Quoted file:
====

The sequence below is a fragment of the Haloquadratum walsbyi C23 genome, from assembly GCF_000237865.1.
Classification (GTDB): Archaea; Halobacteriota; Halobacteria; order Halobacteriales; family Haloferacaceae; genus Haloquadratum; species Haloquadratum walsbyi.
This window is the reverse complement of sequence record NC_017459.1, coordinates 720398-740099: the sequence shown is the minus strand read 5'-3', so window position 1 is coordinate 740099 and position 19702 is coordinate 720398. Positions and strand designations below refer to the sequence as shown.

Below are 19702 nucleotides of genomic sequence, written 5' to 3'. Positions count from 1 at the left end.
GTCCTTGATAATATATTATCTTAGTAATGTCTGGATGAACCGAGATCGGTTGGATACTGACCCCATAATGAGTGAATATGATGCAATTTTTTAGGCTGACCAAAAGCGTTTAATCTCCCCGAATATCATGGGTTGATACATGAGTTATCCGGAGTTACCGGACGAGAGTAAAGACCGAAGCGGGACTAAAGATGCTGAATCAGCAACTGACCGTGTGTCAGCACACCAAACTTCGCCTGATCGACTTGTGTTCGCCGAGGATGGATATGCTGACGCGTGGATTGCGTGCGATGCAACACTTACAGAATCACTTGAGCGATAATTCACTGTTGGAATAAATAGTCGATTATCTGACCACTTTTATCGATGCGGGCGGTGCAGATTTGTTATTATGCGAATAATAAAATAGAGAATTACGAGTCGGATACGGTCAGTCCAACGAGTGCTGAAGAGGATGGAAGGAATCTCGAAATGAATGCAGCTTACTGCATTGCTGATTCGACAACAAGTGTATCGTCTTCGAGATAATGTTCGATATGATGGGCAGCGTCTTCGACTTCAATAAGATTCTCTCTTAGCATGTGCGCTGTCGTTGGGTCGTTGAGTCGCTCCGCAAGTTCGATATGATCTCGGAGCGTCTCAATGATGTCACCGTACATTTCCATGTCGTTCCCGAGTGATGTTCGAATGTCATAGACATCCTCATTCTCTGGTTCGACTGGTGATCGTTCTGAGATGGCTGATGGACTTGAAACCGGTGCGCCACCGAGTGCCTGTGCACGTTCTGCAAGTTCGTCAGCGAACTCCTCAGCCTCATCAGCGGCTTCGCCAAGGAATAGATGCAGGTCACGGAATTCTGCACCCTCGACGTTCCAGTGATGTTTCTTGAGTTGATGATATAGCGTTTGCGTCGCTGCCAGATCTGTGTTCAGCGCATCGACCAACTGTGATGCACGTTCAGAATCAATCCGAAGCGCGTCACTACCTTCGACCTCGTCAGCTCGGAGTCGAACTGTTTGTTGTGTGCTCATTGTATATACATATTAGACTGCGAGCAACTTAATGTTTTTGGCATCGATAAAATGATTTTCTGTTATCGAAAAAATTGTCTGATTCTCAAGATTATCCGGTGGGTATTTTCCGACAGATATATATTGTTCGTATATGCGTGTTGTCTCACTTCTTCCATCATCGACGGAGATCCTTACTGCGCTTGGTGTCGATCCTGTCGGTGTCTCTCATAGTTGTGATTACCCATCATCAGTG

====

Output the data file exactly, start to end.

The sequence below is a fragment of the Haloquadratum walsbyi C23 genome, from assembly GCF_000237865.1.
Classification (GTDB): Archaea; Halobacteriota; Halobacteria; order Halobacteriales; family Haloferacaceae; genus Haloquadratum; species Haloquadratum walsbyi.
This window is the reverse complement of sequence record NC_017459.1, coordinates 720398-740099: the sequence shown is the minus strand read 5'-3', so window position 1 is coordinate 740099 and position 19702 is coordinate 720398. Positions and strand designations below refer to the sequence as shown.

Below are 19702 nucleotides of genomic sequence, written 5' to 3'. Positions count from 1 at the left end.
GTCCTTGATAATATATTATCTTAGTAATGTCTGGATGAACCGAGATCGGTTGGATACTGACCCCATAATGAGTGAATATGATGCAATTTTTTAGGCTGACCAAAAGCGTTTAATCTCCCCGAATATCATGGGTTGATACATGAGTTATCCGGAGTTACCGGACGAGAGTAAAGACCGAAGCGGGACTAAAGATGCTGAATCAGCAACTGACCGTGTGTCAGCACACCAAACTTCGCCTGATCGACTTGTGTTCGCCGAGGATGGATATGCTGACGCGTGGATTGCGTGCGATGCAACACTTACAGAATCACTTGAGCGATAATTCACTGTTGGAATAAATAGTCGATTATCTGACCACTTTTATCGATGCGGGCGGTGCAGATTTGTTATTATGCGAATAATAAAATAGAGAATTACGAGTCGGATACGGTCAGTCCAACGAGTGCTGAAGAGGATGGAAGGAATCTCGAAATGAATGCAGCTTACTGCATTGCTGATTCGACAACAAGTGTATCGTCTTCGAGATAATGTTCGATATGATGGGCAGCGTCTTCGACTTCAATAAGATTCTCTCTTAGCATGTGCGCTGTCGTTGGGTCGTTGAGTCGCTCCGCAAGTTCGATATGATCTCGGAGCGTCTCAATGATGTCACCGTACATTTCCATGTCGTTCCCGAGTGATGTTCGAATGTCATAGACATCCTCATTCTCTGGTTCGACTGGTGATCGTTCTGAGATGGCTGATGGACTTGAAACCGGTGCGCCACCGAGTGCCTGTGCACGTTCTGCAAGTTCGTCAGCGAACTCCTCAGCCTCATCAGCGGCTTCGCCAAGGAATAGATGCAGGTCACGGAATTCTGCACCCTCGACGTTCCAGTGATGTTTCTTGAGTTGATGATATAGCGTTTGCGTCGCTGCCAGATCTGTGTTCAGCGCATCGACCAACTGTGATGCACGTTCAGAATCAATCCGAAGCGCGTCACTACCTTCGACCTCGTCAGCTCGGAGTCGAACTGTTTGTTGTGTGCTCATTGTATATACATATTAGACTGCGAGCAACTTAATGTTTTTGGCATCGATAAAATGATTTTCTGTTATCGAAAAAATTGTCTGATTCTCAAGATTATCCGGTGGGTATTTTCCGACAGATATATATTGTTCGTATATGCGTGTTGTCTCACTTCTTCCATCATCGACGGAGATCCTTACTGCGCTTGGTGTCGATCCTGTCGGTGTCTCTCATAGTTGTGATTACCCATCATCAGTG